Far from mistaking mathematics to be purely art, the ancient Greeks “viewed mathematics as an in depth study of physical phenomena.” In fact, the root word, mathema (μάθημα), means “that which is learned,” as opposed to “that which is produced” or “that which is imposed.”63

Drs. Kline and Bell are critical of mathematicians and textbook writers who ignore or downplay the processes of abstracting mathematics from nature or applying mathematics to nature. Kline decries the fact that “the relationship of mathematics to the study of nature is not presented in our dry and technique-soaked textbooks,” and that “mathematics is valuable primarily because of its contributions to the understanding and mastery of nature has been lost sight of by some mathematicians who wish to isolate the subject and offer only an eclectic study.”64 Kline maintains “an undue emphasis on abstraction, generality, and logically perfect deductive structures has caused mathematicians to overlook the real importance of the subject.”65

Caution about becoming lost in logic to the exclusion of experience is a recurring theme of Kline’s. Discussing the development of mathematics, he insists “it was not the logic . . . but arguments by analogy, the physical meaning of some concepts, and the obtainment of correct scientific results”66 which determined correct directions. “Logic,” Kline says, “does not dictate the contents of mathematics, the uses determine the logical structure.”67 For Kline, “Logic may be a standard and an obligation of mathematics, but it is not the essence. It is the uses to which mathematics is put that tell us what is correct.”68

Kline maintains this theme in a book published in 1980. “What preserved the life of mathematics,” Kline insists,

was the powerful medicine it had itself concocted—the enormous achievements in celestial mechanics, acoustics, hydrodynamics, optics, electromagnetic theory, and engineering—and the incredible accuracy of its predictions. There had to be some essential—perhaps magical—power in a subject which, though it had fought under the invincible banner of truth, has actually achieved its victories through some inner mysterious strength.69

Both before and after this assertion, Kline states his philosophical standpoint. “Mathematicians had given up God and so it behooved them to accept man. . . . Nature’s laws are man’s creation. We, not God, are the lawgivers of the universe. A law of nature is man’s description and not God’s prescription.”70

Kline is willing to assign mathematics to the land of the “incredible,” the “magical,” and the “mysterious,” rather than move from this unrealistic standpoint. Therefore, to Kline, “the remarkable confirmation and power of what has been applied remains to be explained.”71

Claiming “intuition and physical arguments rather than logic guided Newton and Leibnitz along the proper paths,”72 Kline’s presuppositions about the nature of mathematics force him to label this “a very fortunate circumstance,” though it is exactly what is expected from the perspective of a Christian world-view.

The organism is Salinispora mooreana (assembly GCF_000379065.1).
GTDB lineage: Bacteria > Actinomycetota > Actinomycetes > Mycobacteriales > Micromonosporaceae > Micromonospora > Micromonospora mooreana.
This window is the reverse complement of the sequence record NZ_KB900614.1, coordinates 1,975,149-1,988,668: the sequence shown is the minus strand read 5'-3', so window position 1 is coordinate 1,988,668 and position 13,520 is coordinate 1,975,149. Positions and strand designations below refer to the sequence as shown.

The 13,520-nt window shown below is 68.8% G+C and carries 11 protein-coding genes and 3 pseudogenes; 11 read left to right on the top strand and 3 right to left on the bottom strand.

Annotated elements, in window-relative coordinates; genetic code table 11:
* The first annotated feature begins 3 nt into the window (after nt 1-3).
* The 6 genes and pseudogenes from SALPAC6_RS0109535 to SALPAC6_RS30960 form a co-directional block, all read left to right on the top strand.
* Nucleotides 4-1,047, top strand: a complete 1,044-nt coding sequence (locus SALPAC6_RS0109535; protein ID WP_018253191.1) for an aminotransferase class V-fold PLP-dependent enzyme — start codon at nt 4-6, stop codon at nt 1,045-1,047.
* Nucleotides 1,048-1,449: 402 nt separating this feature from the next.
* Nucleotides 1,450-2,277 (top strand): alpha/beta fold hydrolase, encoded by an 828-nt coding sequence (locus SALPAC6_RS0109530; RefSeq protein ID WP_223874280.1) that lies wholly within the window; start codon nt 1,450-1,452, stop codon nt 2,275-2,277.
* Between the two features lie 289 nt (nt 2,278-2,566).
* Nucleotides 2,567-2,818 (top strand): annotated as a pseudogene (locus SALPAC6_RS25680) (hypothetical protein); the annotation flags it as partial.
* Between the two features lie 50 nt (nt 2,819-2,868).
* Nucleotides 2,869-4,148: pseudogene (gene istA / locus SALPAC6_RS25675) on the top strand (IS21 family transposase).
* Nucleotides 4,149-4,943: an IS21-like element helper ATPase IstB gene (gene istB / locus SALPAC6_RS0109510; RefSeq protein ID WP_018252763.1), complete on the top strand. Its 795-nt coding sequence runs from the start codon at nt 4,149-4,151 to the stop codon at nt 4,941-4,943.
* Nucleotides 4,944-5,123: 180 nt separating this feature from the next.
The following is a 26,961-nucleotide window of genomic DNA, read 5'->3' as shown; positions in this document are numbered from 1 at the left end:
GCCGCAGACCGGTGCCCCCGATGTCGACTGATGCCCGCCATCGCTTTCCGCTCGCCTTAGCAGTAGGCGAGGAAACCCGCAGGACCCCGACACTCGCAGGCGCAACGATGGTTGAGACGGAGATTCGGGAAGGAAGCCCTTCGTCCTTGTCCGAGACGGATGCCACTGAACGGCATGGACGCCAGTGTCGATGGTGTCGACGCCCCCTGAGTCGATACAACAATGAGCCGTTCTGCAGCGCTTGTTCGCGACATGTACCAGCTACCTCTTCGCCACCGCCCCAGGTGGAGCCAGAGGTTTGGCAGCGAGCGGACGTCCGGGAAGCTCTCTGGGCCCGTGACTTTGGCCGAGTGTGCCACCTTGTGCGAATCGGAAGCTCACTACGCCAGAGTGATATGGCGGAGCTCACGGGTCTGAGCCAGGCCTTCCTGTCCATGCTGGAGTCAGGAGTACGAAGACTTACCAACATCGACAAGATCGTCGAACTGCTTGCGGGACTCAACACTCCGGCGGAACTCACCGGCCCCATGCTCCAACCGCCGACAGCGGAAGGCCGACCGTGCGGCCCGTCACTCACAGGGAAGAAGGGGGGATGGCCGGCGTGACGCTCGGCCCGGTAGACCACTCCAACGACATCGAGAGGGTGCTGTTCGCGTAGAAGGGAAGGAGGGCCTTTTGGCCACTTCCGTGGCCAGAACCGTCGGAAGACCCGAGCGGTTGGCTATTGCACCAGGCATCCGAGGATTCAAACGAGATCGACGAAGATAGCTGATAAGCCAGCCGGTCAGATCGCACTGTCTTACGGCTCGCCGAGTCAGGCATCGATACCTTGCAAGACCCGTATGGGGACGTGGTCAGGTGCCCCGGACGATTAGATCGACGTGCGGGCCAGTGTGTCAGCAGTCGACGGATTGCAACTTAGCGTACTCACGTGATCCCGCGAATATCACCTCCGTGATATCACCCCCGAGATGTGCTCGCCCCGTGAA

“The profound study of nature is the most fecund source of mathematical discoveries. [The] fundamental elements are those which recur in all natural phenomena.”

In praising Maxwell’s electromagnetic theory which he calls “so profound and comprehensive that it beggars the imagination,” Kline admits there is “a plan and order in nature which speaks more eloquently to man than nature’s prancings.”73 So Kline evidently believes in the existence of some communicative intelligence behind nature, despite saying elsewhere that man “outgrew” the idea it was God “speaking” through mathematics. Kline’s comments on Maxwell’s ideas paraphrase those written many years previously by Heinrich Hertz, after the great scientist in his laboratory verified Maxwell’s predictions. Said Hertz, “It is impossible to study this wonderful theory without feeling as if the mathematical equations had an independent life and an intelligence of their own, as if they were wiser than ourselves, indeed wiser than their discoverer . . . ”74 The drawstring of the bag loosens to let the cat wriggle out when Kline confesses that the true value of mathematical formulas “lies in the fact that they apply to so many varied situations on heaven and earth.”75

For his part, Bell quotes Fourier as saying, “The profound study of nature is the most fecund source of mathematical discoveries. [The] fundamental elements are those which recur in all natural phenomena.”76 Bell then criticizes

pure mathematicians [who] sometimes like to imagine that all their activities are dictated by their own tastes and that the applications of science suggest nothing of interest to them. Nevertheless some of the purest of the pure drudge away their lives over differential equations that first appeared in the translation of physical situations into mathematical symbolism, and it is precisely these practically suggested equations which are at the heart of the theory.77

Neither Kline nor Bell give any place to religious or philosophical considerations when discussing the nature of mathematics. Each claims that mathematics is art, giving credit for its construction solely to man’s mind. That this assumption leads to the foregoing contradictory statements deters them not at all.